A Lurgan mum is urging everyone to show their support to Tiny Life’s PREMvember campaign this month.
Nicola McStea gave birth to her daughter Ellie at 26 weeks, and she weighed just 1lb 14oz. With a catalogue of health issues, it was touch and go for little Ellie, and as mum Nicola sat beside her incubator, the support she received from Tiny Life was invaluable.
“I was extremely scared for Ellie,” admitted Nicola. “I didn’t know at that point that babies born at 26 weeks actually survive. I assumed the worst.
“She was given a 60/40 chance of survival and was sicker than what would be expected for a 26 weeker.
“The day after she was born she was transferred from Craigavon Area Hospital to the neonatal intensive care unit in the Royal Victoria Hospital.
“She was there for five weeks before being transferred back to Craigavon Area Hospital and she was in there for a further 10 weeks.
“She had lots of complications- low blood pressure, chronic lung disease, sepsis, several other infections, retinopathy of prematurity, jaundice, numerous blood transfusions, and that’s only what I can think of off the top of my head.”
When Ellie was first born at Craigavon Area Hospital, Nicola was visited by TinyLife and offered support during the very difficult time.
“I was visited by Janice from TinyLife on the maternity ward in Craigavon Area Hospital the morning after I gave birth to my daughter,” said Nicola.
“TinyLife loaned me a breast pump, which is invaluable for expressing milk for Ellie. Being able to borrow a breast pump was the most useful support for me. I was told that my milk could potentially save Ellie’s life and expressed for 14 weeks.
“Talking to parents of other premature babies in hospital was a great help emotionally. I only attended the TinyLife group once as I returned to work three months after Ellie came home from hospital. People don’t realise that your maternity leave starts the minute you give birth to a premature baby, and mothers spend most of their maternity leave sitting in a hospital.
“The NICU is a scary place. You have to take one day at a time.”
Ellie turns four this month and she is a very happy little girl. However, her premature birth did leave her with some health complications, which are carefully monitored.
“She is still reviewed for her hearing and eyesight,” explained Nicola. “She also attends physiotherapy to help with her balance and coordination, and she is still under review by her consultant paediatrician. Being born prematurely can cause life long difficulties, which people do not expect.”
Following the birth of Ellie four years ago and the support she received from TinyLife, Nicola has been a strong supporter of the charity every since,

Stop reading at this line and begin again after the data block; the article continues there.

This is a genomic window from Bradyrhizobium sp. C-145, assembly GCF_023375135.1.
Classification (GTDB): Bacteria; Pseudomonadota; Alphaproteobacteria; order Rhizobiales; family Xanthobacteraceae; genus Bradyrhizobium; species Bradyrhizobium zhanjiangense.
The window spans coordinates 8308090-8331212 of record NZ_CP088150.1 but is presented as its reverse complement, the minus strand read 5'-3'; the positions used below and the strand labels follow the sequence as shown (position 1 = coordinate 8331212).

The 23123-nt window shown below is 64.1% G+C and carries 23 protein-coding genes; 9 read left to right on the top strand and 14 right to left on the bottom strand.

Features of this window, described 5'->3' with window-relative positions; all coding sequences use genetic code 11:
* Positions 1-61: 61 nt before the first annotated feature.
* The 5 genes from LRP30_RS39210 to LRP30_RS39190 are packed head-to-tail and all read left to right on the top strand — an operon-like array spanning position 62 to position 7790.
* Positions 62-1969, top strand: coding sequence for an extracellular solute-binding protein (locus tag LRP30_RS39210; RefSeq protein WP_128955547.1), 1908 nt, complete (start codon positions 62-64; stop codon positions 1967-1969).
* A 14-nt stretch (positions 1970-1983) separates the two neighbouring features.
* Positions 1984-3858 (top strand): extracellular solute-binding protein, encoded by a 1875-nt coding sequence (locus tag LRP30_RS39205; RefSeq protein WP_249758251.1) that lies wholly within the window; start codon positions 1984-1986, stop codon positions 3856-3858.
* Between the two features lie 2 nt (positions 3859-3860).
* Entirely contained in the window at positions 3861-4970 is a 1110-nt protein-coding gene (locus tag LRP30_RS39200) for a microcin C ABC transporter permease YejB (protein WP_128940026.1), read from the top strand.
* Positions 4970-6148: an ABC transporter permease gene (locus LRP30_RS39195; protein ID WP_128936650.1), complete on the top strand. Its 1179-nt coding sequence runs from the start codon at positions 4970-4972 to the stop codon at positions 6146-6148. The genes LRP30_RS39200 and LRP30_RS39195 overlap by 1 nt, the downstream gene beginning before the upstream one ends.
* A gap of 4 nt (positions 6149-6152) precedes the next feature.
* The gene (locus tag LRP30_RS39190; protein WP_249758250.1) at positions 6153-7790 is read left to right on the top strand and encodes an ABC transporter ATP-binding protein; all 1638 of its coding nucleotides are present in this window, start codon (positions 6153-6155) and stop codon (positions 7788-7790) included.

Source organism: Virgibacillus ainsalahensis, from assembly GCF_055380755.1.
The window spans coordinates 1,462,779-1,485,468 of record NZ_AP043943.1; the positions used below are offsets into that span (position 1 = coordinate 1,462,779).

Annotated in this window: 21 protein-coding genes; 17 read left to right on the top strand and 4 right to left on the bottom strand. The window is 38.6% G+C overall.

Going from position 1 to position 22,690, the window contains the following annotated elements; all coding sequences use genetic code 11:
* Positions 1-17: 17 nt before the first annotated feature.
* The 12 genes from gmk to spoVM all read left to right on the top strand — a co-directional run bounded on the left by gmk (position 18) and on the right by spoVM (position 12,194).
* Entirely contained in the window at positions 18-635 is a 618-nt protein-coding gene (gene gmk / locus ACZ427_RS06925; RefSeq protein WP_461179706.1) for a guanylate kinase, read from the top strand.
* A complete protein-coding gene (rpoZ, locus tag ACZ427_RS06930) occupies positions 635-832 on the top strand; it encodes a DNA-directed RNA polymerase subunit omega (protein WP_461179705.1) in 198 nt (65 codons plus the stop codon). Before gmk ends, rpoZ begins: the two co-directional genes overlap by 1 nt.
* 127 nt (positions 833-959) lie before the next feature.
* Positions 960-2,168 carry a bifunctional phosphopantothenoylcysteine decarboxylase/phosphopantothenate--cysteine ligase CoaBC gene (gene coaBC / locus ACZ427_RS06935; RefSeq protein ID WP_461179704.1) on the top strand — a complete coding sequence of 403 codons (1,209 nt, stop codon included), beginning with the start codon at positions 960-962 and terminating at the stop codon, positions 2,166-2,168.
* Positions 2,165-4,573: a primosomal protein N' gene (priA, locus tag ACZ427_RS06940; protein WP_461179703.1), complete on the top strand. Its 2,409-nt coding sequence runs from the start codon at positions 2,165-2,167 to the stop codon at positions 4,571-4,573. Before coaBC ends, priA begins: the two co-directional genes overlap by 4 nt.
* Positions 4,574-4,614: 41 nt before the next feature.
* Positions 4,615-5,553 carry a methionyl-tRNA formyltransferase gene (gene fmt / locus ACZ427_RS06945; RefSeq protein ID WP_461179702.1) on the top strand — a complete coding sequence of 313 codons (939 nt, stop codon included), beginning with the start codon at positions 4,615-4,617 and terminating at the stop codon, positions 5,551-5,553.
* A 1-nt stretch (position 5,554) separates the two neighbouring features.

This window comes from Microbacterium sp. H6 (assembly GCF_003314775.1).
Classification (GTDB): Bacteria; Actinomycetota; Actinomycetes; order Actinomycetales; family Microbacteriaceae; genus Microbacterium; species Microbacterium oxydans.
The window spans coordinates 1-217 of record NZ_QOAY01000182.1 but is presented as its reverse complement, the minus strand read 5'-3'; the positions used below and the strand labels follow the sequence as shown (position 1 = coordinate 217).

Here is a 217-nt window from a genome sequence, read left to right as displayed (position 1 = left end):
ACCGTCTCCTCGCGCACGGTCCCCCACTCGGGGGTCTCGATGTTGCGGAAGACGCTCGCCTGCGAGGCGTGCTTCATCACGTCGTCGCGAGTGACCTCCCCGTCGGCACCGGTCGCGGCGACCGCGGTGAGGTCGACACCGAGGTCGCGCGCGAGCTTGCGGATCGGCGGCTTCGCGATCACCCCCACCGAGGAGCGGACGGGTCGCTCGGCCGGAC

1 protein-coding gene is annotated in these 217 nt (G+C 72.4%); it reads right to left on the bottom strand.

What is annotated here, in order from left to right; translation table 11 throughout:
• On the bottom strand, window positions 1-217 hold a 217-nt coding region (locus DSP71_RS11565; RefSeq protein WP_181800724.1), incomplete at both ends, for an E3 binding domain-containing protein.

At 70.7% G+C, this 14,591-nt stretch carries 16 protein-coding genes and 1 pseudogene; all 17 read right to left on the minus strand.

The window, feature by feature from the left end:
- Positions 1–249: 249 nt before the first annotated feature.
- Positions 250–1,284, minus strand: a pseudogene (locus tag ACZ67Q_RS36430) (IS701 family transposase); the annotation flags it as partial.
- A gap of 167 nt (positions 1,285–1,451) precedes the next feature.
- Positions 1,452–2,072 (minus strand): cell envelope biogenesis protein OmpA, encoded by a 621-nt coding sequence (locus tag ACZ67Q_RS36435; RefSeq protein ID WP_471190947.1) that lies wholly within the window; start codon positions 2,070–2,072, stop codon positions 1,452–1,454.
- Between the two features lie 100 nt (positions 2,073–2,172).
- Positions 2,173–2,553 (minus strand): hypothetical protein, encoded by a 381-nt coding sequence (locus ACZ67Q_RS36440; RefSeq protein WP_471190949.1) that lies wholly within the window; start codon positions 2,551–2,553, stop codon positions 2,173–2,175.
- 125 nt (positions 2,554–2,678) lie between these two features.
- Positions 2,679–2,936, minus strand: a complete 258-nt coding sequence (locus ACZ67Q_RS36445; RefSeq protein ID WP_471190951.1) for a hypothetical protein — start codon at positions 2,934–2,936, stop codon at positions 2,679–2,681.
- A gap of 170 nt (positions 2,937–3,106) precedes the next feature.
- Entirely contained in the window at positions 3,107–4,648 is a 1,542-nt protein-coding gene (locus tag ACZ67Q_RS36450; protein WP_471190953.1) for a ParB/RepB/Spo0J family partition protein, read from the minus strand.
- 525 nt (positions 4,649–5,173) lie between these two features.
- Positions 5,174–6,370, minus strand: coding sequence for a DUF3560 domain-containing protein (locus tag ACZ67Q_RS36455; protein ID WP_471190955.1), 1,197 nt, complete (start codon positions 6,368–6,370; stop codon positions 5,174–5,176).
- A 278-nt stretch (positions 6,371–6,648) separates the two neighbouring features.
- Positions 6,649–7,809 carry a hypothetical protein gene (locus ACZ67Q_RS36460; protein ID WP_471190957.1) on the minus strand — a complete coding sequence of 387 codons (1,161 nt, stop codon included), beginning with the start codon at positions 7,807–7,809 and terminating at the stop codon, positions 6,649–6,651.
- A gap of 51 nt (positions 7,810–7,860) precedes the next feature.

“TinyLife support families in so many ways,” she said. “I will never forget the help they gave me in very difficult circumstances. I now regularly donate to the charity so that they can continue to support parents like me.”
Nicola is also encouraging people to support the charity’s latest campaign PREMvember - Tea for Tots which will once again run throughout the whole month of November.
This year it’s a hat trick, as not only does it mark World Prematurity Day on November 17, World Prematurity Day marks 10 years, while TinyLife celebrates 30 years.
TinyLife has grown over the years to become a small but personable charity that keeps services local, while investing in research that ultimately helps premature babies around the world.
PREMvember helps highlight the charity’s plight to help the six babies born prematurely per day in Northern Ireland.
Head of communications and fundraising, Val Cromie explained: “By organising a fundraising event, hosts are assured that every penny raised goes to Northern Ireland’s premature babies.
“Over 2000 babies per year are born too soon, too small or too sick in Northern Ireland. Some arrive as early as 24 weeks, weighing as little as 1lb/454 grams, the same weight as half a bag of sugar. As this understandably very stressful time for parents, TinyLife is there to provide practical advice, emotional support and to give a helping hand to families who have a baby in a neonatal intensive care unit, with their network of Family Support professionals in every neonatal unit across Northern Ireland, ensuring parents receive optimum support in hospital, at home and within the community.”
Danielle Barnes, whose daughter Scarlett was born prematurely at 28 weeks, has fond memories of TinyLife Family Support member, Helen Marks, commenting: “When Scarlett was born, both the TinyLife Family Support team were there to help, visiting my husband and I in hospital. Helen and her colleague Jenny offered a friendly face at such a scary time. TinyLife also supplied a breast pump, which really helped me and was a weight off my mind, as I was acutely aware of the importance of breast feeding. We attended baby massage courses and family support groups which we found invaluable as an amazing way to mix with other mums in similar situations.” Fundraising packs are available, free by registering at buytickets.at/tinylife or emailing firstname.lastname@example.org.